Arlene Carter's 'My Encore Moment" Story of Career Transformation

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Arlene Carter’s ‘My Encore Moment” Story
Seattle, Washington

After being laid from her real estate job, Arlene Carter rebounded and found truly satisfying work as a fundraiser for a senior community.

When I was laid off from my job as HR Director/Office Manager for a real estate management/construction company, I was fortunate to be given a severance package that allowed me time to slow down and really think about what I wanted to do.

I took long walks thinking about my last few jobs, ranging from being self-employed to working for a PR team that had a great idea for a business and just as quickly blew up when the bubble burst, to being in a very competitive work environment at a real estate management/construction business.

As I was in my mid-50s, I knew that one of my goals was to find a job that would take me through to retirement. I was also ready to do something more meaningful and to put a priority on a less stressful work environment. I hadn’t really considered looking for a job in fundraising, even though I had done a lot of volunteer work raising money for various organizations.

A friend who knew of my previous volunteer work with nonprofits asked me to come to interview for a job opening in the foundation of a large senior community very close to my home. I went somewhat reluctantly because I wasn’t finished with enjoying my summer off, but during the interview process, I fell in love with the facility and the fabulous work they were doing for and with older adults. I also saw the benefits of working right in my neighborhood (less than a one-mile commute) and felt that this work environment (supportive, spiritual, empowering) was something that I was looking for.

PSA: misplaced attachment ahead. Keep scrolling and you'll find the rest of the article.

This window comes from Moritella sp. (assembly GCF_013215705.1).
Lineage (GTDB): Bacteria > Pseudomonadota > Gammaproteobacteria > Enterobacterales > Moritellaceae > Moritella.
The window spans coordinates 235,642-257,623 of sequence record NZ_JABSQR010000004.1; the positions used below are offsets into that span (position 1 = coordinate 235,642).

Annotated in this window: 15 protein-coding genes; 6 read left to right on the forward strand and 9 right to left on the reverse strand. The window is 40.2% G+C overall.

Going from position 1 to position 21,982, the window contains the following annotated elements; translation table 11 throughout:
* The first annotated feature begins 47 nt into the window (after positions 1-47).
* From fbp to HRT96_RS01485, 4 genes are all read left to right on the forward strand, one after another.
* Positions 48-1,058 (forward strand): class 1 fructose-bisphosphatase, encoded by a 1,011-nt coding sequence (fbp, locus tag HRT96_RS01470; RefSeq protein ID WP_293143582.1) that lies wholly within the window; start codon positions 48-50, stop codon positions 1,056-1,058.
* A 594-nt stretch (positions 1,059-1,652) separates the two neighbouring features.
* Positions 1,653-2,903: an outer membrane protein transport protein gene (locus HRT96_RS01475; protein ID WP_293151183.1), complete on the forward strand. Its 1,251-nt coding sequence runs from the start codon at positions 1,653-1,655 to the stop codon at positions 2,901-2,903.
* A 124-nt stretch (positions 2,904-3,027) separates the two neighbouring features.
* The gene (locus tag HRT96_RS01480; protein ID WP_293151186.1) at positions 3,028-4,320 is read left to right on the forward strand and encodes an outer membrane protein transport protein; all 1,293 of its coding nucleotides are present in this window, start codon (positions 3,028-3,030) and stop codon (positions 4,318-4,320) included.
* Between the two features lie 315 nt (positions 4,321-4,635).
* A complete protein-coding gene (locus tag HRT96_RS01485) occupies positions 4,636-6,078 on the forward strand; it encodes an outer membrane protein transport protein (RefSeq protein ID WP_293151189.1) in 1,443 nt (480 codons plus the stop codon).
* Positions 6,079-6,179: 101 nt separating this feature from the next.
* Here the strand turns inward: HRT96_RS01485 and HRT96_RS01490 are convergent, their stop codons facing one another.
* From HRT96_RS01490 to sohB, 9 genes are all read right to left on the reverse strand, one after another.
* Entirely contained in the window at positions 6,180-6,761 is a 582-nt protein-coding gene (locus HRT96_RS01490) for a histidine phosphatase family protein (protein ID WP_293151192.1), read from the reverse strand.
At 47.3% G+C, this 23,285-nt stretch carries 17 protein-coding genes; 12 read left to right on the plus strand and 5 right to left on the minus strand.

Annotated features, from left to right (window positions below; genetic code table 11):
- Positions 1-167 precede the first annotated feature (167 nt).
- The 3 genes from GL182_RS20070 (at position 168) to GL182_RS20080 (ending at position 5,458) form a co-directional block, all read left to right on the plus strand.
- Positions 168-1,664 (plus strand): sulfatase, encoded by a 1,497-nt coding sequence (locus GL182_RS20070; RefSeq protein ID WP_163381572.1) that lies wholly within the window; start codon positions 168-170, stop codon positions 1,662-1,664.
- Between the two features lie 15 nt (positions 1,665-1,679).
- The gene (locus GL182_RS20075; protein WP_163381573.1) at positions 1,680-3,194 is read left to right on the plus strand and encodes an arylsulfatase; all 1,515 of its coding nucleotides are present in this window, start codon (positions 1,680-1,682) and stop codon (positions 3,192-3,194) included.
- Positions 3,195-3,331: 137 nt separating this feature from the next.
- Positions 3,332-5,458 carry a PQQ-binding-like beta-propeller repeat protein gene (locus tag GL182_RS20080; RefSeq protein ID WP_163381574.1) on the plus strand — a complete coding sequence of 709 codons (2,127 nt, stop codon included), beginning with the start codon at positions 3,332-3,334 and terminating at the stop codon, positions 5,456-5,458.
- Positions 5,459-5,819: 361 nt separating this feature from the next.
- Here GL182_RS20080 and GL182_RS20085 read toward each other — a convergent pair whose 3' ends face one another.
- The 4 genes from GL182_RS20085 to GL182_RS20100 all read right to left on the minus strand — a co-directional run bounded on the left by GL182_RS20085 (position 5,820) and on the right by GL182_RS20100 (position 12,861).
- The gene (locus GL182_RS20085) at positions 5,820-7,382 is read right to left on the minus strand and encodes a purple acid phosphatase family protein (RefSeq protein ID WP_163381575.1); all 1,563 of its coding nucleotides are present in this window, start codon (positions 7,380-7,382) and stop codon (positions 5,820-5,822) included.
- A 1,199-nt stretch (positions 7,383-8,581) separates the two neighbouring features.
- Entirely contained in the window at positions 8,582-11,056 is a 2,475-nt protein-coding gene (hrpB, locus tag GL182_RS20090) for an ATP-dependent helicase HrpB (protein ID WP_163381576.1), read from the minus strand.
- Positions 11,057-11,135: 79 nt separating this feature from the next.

For the past five years, I’ve been working at Providence Mount St. Vincent Foundation in Seattle, Wash. What I felt about this work environment in the interview process continues to be a huge inspiration to me. The staff are here to provide a home in every sense of the word to the 400 older adults who live here. The mission, core values, morals and ethics all align with mine in a way that makes it deeply satisfying to do this work. And being allowed to work in the home of these residents is an honor and a privilege.

The friend who asked me to come in for an interview is now my boss and we enjoy a great working relationship, a wonderful friendship and enormous gratitude for our jobs and the work we do.